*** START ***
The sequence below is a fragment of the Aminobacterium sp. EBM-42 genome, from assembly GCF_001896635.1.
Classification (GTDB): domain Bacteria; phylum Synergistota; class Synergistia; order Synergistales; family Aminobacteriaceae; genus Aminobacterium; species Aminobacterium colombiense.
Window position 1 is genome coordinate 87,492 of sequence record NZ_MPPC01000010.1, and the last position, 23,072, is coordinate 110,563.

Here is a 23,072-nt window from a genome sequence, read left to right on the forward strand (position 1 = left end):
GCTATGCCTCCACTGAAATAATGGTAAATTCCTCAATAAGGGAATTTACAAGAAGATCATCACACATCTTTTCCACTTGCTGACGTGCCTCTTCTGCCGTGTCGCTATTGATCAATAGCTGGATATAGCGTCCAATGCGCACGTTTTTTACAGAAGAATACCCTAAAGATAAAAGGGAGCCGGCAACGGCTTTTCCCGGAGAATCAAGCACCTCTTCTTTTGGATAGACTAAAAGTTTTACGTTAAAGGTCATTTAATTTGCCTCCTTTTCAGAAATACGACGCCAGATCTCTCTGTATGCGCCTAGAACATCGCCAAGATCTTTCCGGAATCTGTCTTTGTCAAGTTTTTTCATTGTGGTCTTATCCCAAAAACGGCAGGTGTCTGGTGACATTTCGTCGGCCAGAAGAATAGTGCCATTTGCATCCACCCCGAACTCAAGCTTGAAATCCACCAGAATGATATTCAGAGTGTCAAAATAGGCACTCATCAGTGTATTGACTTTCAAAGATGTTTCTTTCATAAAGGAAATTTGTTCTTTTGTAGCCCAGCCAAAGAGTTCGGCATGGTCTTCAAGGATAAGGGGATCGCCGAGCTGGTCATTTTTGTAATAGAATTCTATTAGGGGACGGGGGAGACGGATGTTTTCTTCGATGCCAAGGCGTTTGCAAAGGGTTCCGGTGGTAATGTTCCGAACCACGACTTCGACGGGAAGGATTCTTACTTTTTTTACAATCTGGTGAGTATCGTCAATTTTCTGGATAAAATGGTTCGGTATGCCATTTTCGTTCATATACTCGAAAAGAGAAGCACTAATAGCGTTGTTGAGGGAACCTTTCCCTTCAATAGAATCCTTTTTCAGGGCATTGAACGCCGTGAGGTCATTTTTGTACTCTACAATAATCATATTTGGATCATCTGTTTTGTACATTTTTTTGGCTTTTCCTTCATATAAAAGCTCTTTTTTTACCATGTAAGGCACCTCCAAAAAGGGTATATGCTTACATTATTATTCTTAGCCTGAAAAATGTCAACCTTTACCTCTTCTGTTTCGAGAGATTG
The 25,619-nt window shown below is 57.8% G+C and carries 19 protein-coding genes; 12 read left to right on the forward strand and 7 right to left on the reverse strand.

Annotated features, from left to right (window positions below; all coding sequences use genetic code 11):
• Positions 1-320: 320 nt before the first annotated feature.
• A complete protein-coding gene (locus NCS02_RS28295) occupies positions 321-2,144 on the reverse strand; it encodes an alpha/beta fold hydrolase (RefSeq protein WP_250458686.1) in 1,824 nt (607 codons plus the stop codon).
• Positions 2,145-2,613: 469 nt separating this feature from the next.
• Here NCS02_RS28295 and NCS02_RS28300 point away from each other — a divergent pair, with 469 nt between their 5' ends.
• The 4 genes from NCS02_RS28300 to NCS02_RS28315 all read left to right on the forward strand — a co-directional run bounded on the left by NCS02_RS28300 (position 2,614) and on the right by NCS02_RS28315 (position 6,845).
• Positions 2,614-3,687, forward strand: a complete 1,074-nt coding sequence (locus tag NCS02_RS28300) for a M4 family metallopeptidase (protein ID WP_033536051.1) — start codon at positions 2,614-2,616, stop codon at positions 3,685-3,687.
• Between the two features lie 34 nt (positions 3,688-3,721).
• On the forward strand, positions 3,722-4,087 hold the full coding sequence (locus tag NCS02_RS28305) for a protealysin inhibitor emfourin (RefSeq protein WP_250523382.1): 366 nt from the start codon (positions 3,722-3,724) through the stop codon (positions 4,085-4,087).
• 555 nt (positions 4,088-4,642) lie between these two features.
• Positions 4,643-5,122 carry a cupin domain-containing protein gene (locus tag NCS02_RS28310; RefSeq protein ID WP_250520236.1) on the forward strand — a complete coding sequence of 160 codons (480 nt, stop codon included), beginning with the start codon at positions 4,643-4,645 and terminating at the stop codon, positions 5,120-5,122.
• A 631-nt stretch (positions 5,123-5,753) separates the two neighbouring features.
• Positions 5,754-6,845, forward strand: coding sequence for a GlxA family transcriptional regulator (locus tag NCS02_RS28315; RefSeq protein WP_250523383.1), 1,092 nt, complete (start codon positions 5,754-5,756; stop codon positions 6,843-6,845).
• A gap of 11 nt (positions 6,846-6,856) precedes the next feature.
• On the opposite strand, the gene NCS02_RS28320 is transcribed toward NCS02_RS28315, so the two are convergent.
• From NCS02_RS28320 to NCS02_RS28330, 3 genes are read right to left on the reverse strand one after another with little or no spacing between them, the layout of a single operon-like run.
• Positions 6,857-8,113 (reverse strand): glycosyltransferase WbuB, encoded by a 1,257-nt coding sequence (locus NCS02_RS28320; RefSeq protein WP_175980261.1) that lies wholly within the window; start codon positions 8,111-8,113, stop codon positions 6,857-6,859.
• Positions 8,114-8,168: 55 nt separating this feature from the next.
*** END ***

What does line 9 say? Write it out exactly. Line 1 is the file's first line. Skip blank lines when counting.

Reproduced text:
• A complete protein-coding gene (locus NCS02_RS28295) occupies positions 321-2,144 on the reverse strand; it encodes an alpha/beta fold hydrolase (RefSeq protein WP_250458686.1) in 1,824 nt (607 codons plus the stop codon).